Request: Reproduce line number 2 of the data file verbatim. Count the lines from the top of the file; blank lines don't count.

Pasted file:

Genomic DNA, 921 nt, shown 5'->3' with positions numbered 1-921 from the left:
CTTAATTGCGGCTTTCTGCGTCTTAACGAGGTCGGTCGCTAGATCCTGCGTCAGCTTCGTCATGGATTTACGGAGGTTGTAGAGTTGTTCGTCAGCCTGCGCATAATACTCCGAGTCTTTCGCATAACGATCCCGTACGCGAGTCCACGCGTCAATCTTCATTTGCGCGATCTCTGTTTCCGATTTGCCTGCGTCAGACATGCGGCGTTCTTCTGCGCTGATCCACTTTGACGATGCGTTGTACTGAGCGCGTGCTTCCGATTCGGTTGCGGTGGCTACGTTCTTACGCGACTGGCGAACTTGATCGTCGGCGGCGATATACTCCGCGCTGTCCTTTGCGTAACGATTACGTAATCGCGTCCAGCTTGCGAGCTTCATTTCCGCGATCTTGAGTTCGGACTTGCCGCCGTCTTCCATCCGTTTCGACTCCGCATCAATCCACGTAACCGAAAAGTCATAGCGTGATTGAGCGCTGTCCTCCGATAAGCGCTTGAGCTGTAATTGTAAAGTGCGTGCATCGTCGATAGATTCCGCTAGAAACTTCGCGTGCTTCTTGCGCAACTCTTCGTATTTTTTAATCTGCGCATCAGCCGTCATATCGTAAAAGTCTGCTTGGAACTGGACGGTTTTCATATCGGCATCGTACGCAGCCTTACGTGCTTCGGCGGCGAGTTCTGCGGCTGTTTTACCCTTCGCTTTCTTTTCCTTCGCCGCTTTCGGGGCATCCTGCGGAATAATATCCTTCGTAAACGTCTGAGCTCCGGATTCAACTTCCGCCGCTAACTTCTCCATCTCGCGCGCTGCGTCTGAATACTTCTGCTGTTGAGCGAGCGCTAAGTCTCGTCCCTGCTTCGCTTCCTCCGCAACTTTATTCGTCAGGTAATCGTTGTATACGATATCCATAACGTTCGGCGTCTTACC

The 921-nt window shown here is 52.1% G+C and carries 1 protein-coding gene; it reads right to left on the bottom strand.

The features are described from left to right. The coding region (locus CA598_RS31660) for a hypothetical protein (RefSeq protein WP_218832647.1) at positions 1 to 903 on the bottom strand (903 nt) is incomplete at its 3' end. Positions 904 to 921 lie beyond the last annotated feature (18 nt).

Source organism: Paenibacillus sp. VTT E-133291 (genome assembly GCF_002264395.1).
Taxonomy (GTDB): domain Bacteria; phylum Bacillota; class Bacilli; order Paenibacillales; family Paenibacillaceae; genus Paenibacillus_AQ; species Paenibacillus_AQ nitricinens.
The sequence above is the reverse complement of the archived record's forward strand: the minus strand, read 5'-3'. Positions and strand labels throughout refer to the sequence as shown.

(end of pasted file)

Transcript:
CTTAATTGCGGCTTTCTGCGTCTTAACGAGGTCGGTCGCTAGATCCTGCGTCAGCTTCGTCATGGATTTACGGAGGTTGTAGAGTTGTTCGTCAGCCTGCGCATAATACTCCGAGTCTTTCGCATAACGATCCCGTACGCGAGTCCACGCGTCAATCTTCATTTGCGCGATCTCTGTTTCCGATTTGCCTGCGTCAGACATGCGGCGTTCTTCTGCGCTGATCCACTTTGACGATGCGTTGTACTGAGCGCGTGCTTCCGATTCGGTTGCGGTGGCTACGTTCTTACGCGACTGGCGAACTTGATCGTCGGCGGCGATATACTCCGCGCTGTCCTTTGCGTAACGATTACGTAATCGCGTCCAGCTTGCGAGCTTCATTTCCGCGATCTTGAGTTCGGACTTGCCGCCGTCTTCCATCCGTTTCGACTCCGCATCAATCCACGTAACCGAAAAGTCATAGCGTGATTGAGCGCTGTCCTCCGATAAGCGCTTGAGCTGTAATTGTAAAGTGCGTGCATCGTCGATAGATTCCGCTAGAAACTTCGCGTGCTTCTTGCGCAACTCTTCGTATTTTTTAATCTGCGCATCAGCCGTCATATCGTAAAAGTCTGCTTGGAACTGGACGGTTTTCATATCGGCATCGTACGCAGCCTTACGTGCTTCGGCGGCGAGTTCTGCGGCTGTTTTACCCTTCGCTTTCTTTTCCTTCGCCGCTTTCGGGGCATCCTGCGGAATAATATCCTTCGTAAACGTCTGAGCTCCGGATTCAACTTCCGCCGCTAACTTCTCCATCTCGCGCGCTGCGTCTGAATACTTCTGCTGTTGAGCGAGCGCTAAGTCTCGTCCCTGCTTCGCTTCCTCCGCAACTTTATTCGTCAGGTAATCGTTGTATACGATATCCATAACGTTCGGCGTCTTACC